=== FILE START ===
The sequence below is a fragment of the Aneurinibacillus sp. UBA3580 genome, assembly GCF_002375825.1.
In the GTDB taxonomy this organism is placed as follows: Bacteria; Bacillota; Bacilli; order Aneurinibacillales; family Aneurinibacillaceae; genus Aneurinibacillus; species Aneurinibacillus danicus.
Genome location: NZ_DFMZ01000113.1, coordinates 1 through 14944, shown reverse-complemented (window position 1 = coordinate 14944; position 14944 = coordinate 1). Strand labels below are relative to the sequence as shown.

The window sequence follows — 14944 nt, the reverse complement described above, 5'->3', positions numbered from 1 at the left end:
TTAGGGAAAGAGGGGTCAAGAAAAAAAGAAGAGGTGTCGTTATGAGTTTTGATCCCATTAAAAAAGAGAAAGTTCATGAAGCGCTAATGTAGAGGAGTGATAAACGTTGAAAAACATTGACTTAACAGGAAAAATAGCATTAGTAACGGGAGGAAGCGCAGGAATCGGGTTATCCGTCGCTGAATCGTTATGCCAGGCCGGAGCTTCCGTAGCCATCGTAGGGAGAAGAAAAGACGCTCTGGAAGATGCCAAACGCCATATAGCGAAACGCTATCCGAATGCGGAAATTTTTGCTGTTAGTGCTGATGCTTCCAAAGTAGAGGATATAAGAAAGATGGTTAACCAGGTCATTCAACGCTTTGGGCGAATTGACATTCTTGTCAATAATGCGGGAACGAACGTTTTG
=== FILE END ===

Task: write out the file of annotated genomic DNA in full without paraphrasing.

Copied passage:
The sequence below is a fragment of the Aneurinibacillus sp. UBA3580 genome, assembly GCF_002375825.1.
In the GTDB taxonomy this organism is placed as follows: Bacteria; Bacillota; Bacilli; order Aneurinibacillales; family Aneurinibacillaceae; genus Aneurinibacillus; species Aneurinibacillus danicus.
Genome location: NZ_DFMZ01000113.1, coordinates 1 through 14944, shown reverse-complemented (window position 1 = coordinate 14944; position 14944 = coordinate 1). Strand labels below are relative to the sequence as shown.

The window sequence follows — 14944 nt, the reverse complement described above, 5'->3', positions numbered from 1 at the left end:
TTAGGGAAAGAGGGGTCAAGAAAAAAAGAAGAGGTGTCGTTATGAGTTTTGATCCCATTAAAAAAGAGAAAGTTCATGAAGCGCTAATGTAGAGGAGTGATAAACGTTGAAAAACATTGACTTAACAGGAAAAATAGCATTAGTAACGGGAGGAAGCGCAGGAATCGGGTTATCCGTCGCTGAATCGTTATGCCAGGCCGGAGCTTCCGTAGCCATCGTAGGGAGAAGAAAAGACGCTCTGGAAGATGCCAAACGCCATATAGCGAAACGCTATCCGAATGCGGAAATTTTTGCTGTTAGTGCTGATGCTTCCAAAGTAGAGGATATAAGAAAGATGGTTAACCAGGTCATTCAACGCTTTGGGCGAATTGACATTCTTGTCAATAATGCGGGAACGAACGTTTTG